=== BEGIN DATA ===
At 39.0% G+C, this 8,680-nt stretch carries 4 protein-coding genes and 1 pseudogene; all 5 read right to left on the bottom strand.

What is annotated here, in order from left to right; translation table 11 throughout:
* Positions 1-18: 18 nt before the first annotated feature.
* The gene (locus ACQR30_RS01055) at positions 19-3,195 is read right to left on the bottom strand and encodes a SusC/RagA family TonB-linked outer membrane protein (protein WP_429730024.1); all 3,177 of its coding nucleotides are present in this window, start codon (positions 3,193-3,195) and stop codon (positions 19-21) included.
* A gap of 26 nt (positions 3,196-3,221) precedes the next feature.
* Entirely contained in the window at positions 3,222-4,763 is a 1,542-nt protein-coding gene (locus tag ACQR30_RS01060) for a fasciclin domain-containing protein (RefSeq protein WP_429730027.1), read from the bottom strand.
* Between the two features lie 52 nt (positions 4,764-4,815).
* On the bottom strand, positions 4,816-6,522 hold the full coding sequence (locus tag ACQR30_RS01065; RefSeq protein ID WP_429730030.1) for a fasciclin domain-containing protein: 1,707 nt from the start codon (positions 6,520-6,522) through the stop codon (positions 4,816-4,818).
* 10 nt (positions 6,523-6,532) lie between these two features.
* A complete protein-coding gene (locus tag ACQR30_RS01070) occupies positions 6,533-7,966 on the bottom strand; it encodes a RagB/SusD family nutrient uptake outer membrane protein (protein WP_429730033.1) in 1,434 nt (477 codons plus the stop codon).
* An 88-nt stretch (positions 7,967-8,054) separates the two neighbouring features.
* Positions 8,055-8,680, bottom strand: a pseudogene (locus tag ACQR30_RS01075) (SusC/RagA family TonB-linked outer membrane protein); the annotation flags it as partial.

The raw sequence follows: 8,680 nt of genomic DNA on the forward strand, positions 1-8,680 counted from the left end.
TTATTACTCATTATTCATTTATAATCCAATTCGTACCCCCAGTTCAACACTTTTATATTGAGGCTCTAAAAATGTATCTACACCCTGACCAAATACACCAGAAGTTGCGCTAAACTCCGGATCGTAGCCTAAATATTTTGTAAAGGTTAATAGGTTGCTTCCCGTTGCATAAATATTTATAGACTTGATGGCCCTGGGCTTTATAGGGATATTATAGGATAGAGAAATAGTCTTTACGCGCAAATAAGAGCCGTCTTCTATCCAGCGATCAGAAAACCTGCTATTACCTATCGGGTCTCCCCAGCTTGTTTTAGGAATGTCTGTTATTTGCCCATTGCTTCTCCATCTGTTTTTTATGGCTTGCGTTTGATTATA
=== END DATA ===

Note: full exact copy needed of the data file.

At 39.0% G+C, this 8,680-nt stretch carries 4 protein-coding genes and 1 pseudogene; all 5 read right to left on the bottom strand.

What is annotated here, in order from left to right; translation table 11 throughout:
* Positions 1-18: 18 nt before the first annotated feature.
* The gene (locus ACQR30_RS01055) at positions 19-3,195 is read right to left on the bottom strand and encodes a SusC/RagA family TonB-linked outer membrane protein (protein WP_429730024.1); all 3,177 of its coding nucleotides are present in this window, start codon (positions 3,193-3,195) and stop codon (positions 19-21) included.
* A gap of 26 nt (positions 3,196-3,221) precedes the next feature.
* Entirely contained in the window at positions 3,222-4,763 is a 1,542-nt protein-coding gene (locus tag ACQR30_RS01060) for a fasciclin domain-containing protein (RefSeq protein WP_429730027.1), read from the bottom strand.
* Between the two features lie 52 nt (positions 4,764-4,815).
* On the bottom strand, positions 4,816-6,522 hold the full coding sequence (locus tag ACQR30_RS01065; RefSeq protein ID WP_429730030.1) for a fasciclin domain-containing protein: 1,707 nt from the start codon (positions 6,520-6,522) through the stop codon (positions 4,816-4,818).
* 10 nt (positions 6,523-6,532) lie between these two features.
* A complete protein-coding gene (locus tag ACQR30_RS01070) occupies positions 6,533-7,966 on the bottom strand; it encodes a RagB/SusD family nutrient uptake outer membrane protein (protein WP_429730033.1) in 1,434 nt (477 codons plus the stop codon).
* An 88-nt stretch (positions 7,967-8,054) separates the two neighbouring features.
* Positions 8,055-8,680, bottom strand: a pseudogene (locus tag ACQR30_RS01075) (SusC/RagA family TonB-linked outer membrane protein); the annotation flags it as partial.

The raw sequence follows: 8,680 nt of genomic DNA on the forward strand, positions 1-8,680 counted from the left end.
TTATTACTCATTATTCATTTATAATCCAATTCGTACCCCCAGTTCAACACTTTTATATTGAGGCTCTAAAAATGTATCTACACCCTGACCAAATACACCAGAAGTTGCGCTAAACTCCGGATCGTAGCCTAAATATTTTGTAAAGGTTAATAGGTTGCTTCCCGTTGCATAAATATTTATAGACTTGATGGCCCTGGGCTTTATAGGGATATTATAGGATAGAGAAATAGTCTTTACGCGCAAATAAGAGCCGTCTTCTATCCAGCGATCAGAAAACCTGCTATTACCTATCGGGTCTCCCCAGCTTGTTTTAGGAATGTCTGTTATTTGCCCATTGCTTCTCCATCTGTTTTTTATGGCTTGCGTTTGATTATA